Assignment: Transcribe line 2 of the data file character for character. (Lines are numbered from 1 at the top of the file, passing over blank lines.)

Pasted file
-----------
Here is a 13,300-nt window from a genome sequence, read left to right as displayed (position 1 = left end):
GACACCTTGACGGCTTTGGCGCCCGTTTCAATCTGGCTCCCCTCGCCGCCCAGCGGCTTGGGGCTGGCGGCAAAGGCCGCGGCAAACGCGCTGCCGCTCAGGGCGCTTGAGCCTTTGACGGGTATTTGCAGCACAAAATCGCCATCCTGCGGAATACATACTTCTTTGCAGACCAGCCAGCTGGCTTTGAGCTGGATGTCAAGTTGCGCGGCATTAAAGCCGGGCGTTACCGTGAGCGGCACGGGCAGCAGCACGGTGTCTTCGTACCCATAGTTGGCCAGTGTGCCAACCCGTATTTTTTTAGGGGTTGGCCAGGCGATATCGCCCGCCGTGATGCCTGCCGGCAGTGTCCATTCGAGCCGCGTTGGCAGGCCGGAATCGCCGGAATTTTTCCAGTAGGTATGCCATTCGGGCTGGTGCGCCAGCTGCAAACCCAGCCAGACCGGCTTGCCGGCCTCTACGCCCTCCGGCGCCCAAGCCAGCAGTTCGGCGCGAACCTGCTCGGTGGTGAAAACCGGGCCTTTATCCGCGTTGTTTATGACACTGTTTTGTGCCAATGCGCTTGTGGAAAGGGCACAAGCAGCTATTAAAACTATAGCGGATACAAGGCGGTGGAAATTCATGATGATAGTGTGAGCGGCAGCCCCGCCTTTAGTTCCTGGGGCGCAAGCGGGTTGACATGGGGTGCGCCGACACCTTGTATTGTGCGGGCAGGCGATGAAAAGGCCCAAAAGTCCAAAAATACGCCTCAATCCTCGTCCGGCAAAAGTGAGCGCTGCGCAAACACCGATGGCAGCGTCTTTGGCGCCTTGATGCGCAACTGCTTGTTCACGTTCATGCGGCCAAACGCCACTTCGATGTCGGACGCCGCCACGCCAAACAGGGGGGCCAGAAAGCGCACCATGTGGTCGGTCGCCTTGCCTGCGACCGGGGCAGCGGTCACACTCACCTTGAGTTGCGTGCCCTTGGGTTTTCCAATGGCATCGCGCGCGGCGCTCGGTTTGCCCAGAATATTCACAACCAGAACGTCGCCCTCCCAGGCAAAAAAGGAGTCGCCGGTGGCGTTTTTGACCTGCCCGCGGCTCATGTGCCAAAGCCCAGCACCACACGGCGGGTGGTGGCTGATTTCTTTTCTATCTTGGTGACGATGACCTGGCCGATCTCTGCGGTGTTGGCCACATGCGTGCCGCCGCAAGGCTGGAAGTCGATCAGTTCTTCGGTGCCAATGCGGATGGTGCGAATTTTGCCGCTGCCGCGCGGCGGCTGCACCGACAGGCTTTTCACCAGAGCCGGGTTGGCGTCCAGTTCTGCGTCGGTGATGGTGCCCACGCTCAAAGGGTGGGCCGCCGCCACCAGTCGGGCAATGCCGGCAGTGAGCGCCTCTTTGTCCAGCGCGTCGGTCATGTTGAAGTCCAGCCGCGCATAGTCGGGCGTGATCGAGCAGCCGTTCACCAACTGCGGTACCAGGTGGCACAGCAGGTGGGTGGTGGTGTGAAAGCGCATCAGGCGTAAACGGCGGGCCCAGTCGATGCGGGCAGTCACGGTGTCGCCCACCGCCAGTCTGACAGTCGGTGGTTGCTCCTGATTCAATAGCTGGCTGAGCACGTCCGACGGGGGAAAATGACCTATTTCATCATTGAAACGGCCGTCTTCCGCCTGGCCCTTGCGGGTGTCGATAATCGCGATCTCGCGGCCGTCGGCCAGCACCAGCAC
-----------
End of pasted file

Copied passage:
GACACCTTGACGGCTTTGGCGCCCGTTTCAATCTGGCTCCCCTCGCCGCCCAGCGGCTTGGGGCTGGCGGCAAAGGCCGCGGCAAACGCGCTGCCGCTCAGGGCGCTTGAGCCTTTGACGGGTATTTGCAGCACAAAATCGCCATCCTGCGGAATACATACTTCTTTGCAGACCAGCCAGCTGGCTTTGAGCTGGATGTCAAGTTGCGCGGCATTAAAGCCGGGCGTTACCGTGAGCGGCACGGGCAGCAGCACGGTGTCTTCGTACCCATAGTTGGCCAGTGTGCCAACCCGTATTTTTTTAGGGGTTGGCCAGGCGATATCGCCCGCCGTGATGCCTGCCGGCAGTGTCCATTCGAGCCGCGTTGGCAGGCCGGAATCGCCGGAATTTTTCCAGTAGGTATGCCATTCGGGCTGGTGCGCCAGCTGCAAACCCAGCCAGACCGGCTTGCCGGCCTCTACGCCCTCCGGCGCCCAAGCCAGCAGTTCGGCGCGAACCTGCTCGGTGGTGAAAACCGGGCCTTTATCCGCGTTGTTTATGACACTGTTTTGTGCCAATGCGCTTGTGGAAAGGGCACAAGCAGCTATTAAAACTATAGCGGATACAAGGCGGTGGAAATTCATGATGATAGTGTGAGCGGCAGCCCCGCCTTTAGTTCCTGGGGCGCAAGCGGGTTGACATGGGGTGCGCCGACACCTTGTATTGTGCGGGCAGGCGATGAAAAGGCCCAAAAGTCCAAAAATACGCCTCAATCCTCGTCCGGCAAAAGTGAGCGCTGCGCAAACACCGATGGCAGCGTCTTTGGCGCCTTGATGCGCAACTGCTTGTTCACGTTCATGCGGCCAAACGCCACTTCGATGTCGGACGCCGCCACGCCAAACAGGGGGGCCAGAAAGCGCACCATGTGGTCGGTCGCCTTGCCTGCGACCGGGGCAGCGGTCACACTCACCTTGAGTTGCGTGCCCTTGGGTTTTCCAATGGCATCGCGCGCGGCGCTCGGTTTGCCCAGAATATTCACAACCAGAACGTCGCCCTCCCAGGCAAAAAAGGAGTCGCCGGTGGCGTTTTTGACCTGCCCGCGGCTCATGTGCCAAAGCCCAGCACCACACGGCGGGTGGTGGCTGATTTCTTTTCTATCTTGGTGACGATGACCTGGCCGATCTCTGCGGTGTTGGCCACATGCGTGCCGCCGCAAGGCTGGAAGTCGATCAGTTCTTCGGTGCCAATGCGGATGGTGCGAATTTTGCCGCTGCCGCGCGGCGGCTGCACCGACAGGCTTTTCACCAGAGCCGGGTTGGCGTCCAGTTCTGCGTCGGTGATGGTGCCCACGCTCAAAGGGTGGGCCGCCGCCACCAGTCGGGCAATGCCGGCAGTGAGCGCCTCTTTGTCCAGCGCGTCGGTCATGTTGAAGTCCAGCCGCGCATAGTCGGGCGTGATCGAGCAGCCGTTCACCAACTGCGGTACCAGGTGGCACAGCAGGTGGGTGGTGGTGTGAAAGCGCATCAGGCGTAAACGGCGGGCCCAGTCGATGCGGGCAGTCACGGTGTCGCCCACCGCCAGTCTGACAGTCGGTGGTTGCTCCTGATTCAATAGCTGGCTGAGCACGTCCGACGGGGGAAAATGACCTATTTCATCATTGAAACGGCCGTCTTCCGCCTGGCCCTTGCGGGTGTCGATAATCGCGATCTCGCGGCCGTCGGCCAGCACCAGCAC